Butterflies are part of the class of Insects in the order Lepidoptera. Adult butterflies have large, often brightly coloured wings, and conspicuous, fluttering flight. The group comprises the true butterflies (superfamily Papilionoidea), the skippers (superfamily Hesperioidea) and the moth-butterflies (superfamily Hedyloidea). Butterfly fossils date to the mid Eocene epoch, 40–50 million years ago.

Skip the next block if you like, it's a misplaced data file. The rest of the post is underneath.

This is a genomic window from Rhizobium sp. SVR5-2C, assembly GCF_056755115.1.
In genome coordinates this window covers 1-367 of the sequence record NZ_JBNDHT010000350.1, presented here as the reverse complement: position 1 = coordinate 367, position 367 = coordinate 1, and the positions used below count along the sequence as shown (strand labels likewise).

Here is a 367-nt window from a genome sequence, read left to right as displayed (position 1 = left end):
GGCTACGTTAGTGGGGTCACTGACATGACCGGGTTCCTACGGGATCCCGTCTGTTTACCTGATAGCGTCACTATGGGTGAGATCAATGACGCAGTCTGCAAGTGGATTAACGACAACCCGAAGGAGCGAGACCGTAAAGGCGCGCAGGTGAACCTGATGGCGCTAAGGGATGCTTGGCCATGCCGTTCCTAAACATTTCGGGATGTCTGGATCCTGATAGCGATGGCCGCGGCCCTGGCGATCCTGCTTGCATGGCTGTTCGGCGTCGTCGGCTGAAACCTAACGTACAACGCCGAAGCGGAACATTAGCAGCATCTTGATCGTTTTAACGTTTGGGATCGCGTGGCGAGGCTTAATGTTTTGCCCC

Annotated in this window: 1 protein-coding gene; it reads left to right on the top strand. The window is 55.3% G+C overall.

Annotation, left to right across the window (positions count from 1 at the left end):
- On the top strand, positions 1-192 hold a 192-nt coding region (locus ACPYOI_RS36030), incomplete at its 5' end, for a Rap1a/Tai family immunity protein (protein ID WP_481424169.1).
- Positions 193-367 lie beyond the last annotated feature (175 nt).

Butterflies exhibit polymorphism, mimicry and aposematism. Some, like the Monarch, will migrate over long distances. Some butterflies have parasitic relationships with organisms including protozoans, flies, ants, other invertebrates, and vertebrates. Some species are pests because in their larval stages they can damage domestic crops or trees; however, some species are agents of pollination of some plants, and caterpillars of a few butterflies (e.g., Harvesters) eat harmful insects. Culturally, butterflies are a popular motif in the visual and literary arts.